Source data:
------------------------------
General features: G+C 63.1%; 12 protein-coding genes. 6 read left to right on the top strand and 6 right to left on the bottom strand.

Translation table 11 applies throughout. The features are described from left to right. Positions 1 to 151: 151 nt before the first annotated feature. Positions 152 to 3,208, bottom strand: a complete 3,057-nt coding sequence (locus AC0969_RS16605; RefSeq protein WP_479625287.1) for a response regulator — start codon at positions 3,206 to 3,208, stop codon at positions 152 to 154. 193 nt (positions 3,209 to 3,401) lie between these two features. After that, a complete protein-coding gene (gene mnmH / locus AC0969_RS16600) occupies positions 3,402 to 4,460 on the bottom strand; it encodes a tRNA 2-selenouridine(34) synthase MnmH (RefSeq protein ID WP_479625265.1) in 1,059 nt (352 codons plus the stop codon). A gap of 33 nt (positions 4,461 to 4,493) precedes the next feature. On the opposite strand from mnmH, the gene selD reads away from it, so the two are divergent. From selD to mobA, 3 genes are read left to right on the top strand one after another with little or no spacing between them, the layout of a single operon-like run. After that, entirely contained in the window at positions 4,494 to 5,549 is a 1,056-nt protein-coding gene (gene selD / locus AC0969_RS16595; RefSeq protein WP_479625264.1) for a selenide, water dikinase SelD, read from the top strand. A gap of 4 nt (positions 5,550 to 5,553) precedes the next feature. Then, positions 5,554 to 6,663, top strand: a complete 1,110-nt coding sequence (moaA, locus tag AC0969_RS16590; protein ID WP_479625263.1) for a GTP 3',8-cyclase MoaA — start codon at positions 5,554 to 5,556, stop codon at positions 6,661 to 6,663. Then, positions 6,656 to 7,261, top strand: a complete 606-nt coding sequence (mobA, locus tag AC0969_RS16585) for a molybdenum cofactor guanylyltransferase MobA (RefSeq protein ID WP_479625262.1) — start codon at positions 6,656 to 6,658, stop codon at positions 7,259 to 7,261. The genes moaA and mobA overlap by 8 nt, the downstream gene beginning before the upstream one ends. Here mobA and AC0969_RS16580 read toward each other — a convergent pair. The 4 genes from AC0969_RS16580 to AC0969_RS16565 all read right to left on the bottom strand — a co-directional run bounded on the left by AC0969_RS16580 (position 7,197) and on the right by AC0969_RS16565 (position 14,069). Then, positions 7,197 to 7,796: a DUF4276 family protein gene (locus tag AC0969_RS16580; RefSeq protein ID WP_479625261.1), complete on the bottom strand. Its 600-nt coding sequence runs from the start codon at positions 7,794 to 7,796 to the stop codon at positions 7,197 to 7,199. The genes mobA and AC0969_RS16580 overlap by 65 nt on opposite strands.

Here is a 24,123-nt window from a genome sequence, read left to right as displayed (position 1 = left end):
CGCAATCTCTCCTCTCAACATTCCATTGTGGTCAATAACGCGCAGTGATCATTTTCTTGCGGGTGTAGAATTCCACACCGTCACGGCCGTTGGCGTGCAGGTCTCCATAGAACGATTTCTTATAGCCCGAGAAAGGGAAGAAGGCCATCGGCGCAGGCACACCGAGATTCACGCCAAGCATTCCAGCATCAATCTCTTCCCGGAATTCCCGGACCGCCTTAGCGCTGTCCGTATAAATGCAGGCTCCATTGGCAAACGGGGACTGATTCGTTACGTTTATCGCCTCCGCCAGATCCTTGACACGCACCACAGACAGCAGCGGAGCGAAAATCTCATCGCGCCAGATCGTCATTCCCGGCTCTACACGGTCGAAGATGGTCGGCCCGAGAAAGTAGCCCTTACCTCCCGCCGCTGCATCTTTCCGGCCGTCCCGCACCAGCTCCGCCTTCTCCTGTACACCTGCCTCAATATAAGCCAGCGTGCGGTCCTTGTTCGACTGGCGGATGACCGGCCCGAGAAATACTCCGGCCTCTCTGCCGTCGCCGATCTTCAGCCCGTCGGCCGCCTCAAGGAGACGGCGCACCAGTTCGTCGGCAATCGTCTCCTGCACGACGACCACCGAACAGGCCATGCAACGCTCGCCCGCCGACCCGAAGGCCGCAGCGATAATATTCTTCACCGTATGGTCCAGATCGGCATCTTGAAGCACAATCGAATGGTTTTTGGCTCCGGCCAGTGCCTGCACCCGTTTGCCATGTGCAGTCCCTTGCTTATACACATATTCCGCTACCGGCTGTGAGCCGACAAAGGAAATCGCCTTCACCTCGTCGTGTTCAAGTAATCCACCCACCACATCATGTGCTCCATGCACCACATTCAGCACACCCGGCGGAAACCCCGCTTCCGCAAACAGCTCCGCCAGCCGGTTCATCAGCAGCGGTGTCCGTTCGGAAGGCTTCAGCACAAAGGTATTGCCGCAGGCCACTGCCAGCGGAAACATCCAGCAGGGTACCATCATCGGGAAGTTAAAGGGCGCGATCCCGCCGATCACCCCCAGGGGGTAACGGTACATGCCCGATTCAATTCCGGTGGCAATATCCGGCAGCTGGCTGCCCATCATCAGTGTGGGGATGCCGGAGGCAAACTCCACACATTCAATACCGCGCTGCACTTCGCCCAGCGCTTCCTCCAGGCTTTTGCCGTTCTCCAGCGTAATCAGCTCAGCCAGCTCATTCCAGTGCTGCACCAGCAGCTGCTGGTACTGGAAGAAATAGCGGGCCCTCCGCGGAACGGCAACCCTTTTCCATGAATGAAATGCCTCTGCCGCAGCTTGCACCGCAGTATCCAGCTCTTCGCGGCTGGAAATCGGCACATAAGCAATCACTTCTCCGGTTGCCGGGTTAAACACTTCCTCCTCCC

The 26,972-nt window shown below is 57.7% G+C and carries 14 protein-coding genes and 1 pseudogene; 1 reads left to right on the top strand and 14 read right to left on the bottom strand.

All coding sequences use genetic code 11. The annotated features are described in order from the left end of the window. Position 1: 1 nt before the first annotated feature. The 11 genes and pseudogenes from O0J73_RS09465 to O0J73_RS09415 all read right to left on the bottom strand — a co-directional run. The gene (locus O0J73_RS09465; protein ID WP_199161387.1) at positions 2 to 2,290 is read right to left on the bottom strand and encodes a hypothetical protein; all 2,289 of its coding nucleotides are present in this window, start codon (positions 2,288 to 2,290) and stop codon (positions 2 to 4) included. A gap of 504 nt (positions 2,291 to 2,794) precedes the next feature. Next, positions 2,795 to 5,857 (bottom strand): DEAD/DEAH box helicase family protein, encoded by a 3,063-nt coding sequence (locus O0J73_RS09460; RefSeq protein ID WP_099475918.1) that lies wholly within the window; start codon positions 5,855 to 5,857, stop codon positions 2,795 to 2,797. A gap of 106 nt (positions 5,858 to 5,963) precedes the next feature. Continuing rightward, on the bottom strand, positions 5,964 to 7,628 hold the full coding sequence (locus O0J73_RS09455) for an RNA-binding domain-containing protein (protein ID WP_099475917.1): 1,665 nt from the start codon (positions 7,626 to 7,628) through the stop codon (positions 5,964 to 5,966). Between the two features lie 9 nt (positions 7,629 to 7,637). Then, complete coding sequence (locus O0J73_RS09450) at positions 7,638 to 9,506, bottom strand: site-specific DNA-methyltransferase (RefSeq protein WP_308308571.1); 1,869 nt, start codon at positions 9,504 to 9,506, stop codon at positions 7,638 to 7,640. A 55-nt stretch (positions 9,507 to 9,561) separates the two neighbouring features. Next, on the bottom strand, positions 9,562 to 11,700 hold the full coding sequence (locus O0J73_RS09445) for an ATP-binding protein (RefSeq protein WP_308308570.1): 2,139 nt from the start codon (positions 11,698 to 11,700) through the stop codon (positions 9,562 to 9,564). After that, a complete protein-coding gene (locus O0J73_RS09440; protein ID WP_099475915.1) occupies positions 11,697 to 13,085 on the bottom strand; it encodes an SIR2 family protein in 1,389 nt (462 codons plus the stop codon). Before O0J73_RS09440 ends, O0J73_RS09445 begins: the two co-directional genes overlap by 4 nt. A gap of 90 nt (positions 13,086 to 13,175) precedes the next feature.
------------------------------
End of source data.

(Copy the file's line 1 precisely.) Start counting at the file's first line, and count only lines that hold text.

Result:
General features: G+C 63.1%; 12 protein-coding genes. 6 read left to right on the top strand and 6 right to left on the bottom strand.